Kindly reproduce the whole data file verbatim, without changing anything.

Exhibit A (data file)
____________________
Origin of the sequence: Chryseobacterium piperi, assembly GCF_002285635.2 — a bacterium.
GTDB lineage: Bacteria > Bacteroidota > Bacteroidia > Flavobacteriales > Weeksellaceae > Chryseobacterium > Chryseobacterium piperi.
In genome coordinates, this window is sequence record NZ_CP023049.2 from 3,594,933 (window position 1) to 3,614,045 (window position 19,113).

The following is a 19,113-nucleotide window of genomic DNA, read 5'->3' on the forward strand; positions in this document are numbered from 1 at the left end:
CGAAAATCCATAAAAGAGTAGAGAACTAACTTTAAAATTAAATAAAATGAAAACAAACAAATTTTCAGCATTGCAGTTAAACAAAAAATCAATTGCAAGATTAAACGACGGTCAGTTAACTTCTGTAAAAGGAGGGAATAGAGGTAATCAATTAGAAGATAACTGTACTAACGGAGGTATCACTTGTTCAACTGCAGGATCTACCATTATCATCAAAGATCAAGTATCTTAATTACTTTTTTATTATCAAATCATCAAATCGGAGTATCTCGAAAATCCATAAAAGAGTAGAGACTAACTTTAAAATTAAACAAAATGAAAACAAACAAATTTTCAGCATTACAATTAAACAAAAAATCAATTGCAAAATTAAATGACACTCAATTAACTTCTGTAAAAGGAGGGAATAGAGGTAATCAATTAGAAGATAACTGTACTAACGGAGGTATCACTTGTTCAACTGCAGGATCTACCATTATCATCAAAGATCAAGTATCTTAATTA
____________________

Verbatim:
Origin of the sequence: Chryseobacterium piperi, assembly GCF_002285635.2 — a bacterium.
GTDB lineage: Bacteria > Bacteroidota > Bacteroidia > Flavobacteriales > Weeksellaceae > Chryseobacterium > Chryseobacterium piperi.
In genome coordinates, this window is sequence record NZ_CP023049.2 from 3,594,933 (window position 1) to 3,614,045 (window position 19,113).

The following is a 19,113-nucleotide window of genomic DNA, read 5'->3' on the forward strand; positions in this document are numbered from 1 at the left end:
CGAAAATCCATAAAAGAGTAGAGAACTAACTTTAAAATTAAATAAAATGAAAACAAACAAATTTTCAGCATTGCAGTTAAACAAAAAATCAATTGCAAGATTAAACGACGGTCAGTTAACTTCTGTAAAAGGAGGGAATAGAGGTAATCAATTAGAAGATAACTGTACTAACGGAGGTATCACTTGTTCAACTGCAGGATCTACCATTATCATCAAAGATCAAGTATCTTAATTACTTTTTTATTATCAAATCATCAAATCGGAGTATCTCGAAAATCCATAAAAGAGTAGAGACTAACTTTAAAATTAAACAAAATGAAAACAAACAAATTTTCAGCATTACAATTAAACAAAAAATCAATTGCAAAATTAAATGACACTCAATTAACTTCTGTAAAAGGAGGGAATAGAGGTAATCAATTAGAAGATAACTGTACTAACGGAGGTATCACTTGTTCAACTGCAGGATCTACCATTATCATCAAAGATCAAGTATCTTAATTA